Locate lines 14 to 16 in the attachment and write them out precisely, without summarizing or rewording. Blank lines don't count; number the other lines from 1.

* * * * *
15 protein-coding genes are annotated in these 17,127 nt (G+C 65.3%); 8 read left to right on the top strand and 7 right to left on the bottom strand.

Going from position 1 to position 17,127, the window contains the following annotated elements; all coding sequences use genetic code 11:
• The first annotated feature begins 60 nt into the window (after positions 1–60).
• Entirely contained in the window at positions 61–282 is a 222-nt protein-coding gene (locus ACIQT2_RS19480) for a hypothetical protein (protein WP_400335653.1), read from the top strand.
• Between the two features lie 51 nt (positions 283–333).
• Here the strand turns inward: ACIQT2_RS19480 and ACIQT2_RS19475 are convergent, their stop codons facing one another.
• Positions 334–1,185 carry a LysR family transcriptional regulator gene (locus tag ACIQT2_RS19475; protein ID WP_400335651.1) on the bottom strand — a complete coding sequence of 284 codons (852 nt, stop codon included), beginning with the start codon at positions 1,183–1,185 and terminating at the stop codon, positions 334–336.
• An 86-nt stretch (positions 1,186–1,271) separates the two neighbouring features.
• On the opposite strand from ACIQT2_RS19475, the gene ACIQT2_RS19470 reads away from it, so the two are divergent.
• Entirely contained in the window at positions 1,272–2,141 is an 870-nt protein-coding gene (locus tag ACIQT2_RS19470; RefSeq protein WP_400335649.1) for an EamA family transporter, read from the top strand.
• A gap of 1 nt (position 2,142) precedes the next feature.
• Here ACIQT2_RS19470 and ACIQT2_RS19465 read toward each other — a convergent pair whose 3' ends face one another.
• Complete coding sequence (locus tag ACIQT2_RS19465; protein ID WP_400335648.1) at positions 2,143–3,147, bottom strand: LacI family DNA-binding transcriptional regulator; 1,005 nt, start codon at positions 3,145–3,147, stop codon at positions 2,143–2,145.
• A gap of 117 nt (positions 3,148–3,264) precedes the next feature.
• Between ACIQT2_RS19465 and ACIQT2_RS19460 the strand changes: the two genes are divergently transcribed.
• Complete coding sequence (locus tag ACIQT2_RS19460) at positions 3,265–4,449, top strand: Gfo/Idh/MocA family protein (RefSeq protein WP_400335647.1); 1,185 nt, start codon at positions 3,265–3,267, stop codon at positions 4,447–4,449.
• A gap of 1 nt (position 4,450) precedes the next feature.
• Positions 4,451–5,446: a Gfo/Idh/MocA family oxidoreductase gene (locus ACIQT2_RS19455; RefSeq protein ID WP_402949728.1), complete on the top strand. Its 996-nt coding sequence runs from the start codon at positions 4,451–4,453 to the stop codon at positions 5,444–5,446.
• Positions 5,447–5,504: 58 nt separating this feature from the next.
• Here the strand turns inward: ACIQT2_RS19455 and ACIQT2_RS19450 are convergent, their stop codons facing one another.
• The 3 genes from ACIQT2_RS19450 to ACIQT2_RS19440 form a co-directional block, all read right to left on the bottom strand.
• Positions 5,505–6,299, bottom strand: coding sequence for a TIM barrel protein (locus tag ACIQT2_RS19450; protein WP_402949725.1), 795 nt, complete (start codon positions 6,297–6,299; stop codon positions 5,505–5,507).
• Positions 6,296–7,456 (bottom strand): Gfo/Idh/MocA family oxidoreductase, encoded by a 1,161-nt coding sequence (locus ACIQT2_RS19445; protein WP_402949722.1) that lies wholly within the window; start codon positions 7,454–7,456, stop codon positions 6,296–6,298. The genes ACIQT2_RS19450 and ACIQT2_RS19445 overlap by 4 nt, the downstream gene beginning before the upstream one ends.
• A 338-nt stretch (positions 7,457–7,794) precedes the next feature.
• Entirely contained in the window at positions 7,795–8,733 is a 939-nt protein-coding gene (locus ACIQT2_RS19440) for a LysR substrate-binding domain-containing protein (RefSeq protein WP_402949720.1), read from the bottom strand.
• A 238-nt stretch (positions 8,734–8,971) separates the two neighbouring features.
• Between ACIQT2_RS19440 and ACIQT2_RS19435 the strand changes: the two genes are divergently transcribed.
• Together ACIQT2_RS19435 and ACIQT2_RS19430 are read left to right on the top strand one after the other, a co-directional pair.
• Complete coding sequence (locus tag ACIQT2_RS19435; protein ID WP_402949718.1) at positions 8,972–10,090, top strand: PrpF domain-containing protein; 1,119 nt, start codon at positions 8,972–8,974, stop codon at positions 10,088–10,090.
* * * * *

• A gap of 117 nt (positions 3,148–3,264) precedes the next feature.
• Between ACIQT2_RS19465 and ACIQT2_RS19460 the strand changes: the two genes are divergently transcribed.
• Complete coding sequence (locus tag ACIQT2_RS19460) at positions 3,265–4,449, top strand: Gfo/Idh/MocA family protein (RefSeq protein WP_400335647.1); 1,185 nt, start codon at positions 3,265–3,267, stop codon at positions 4,447–4,449.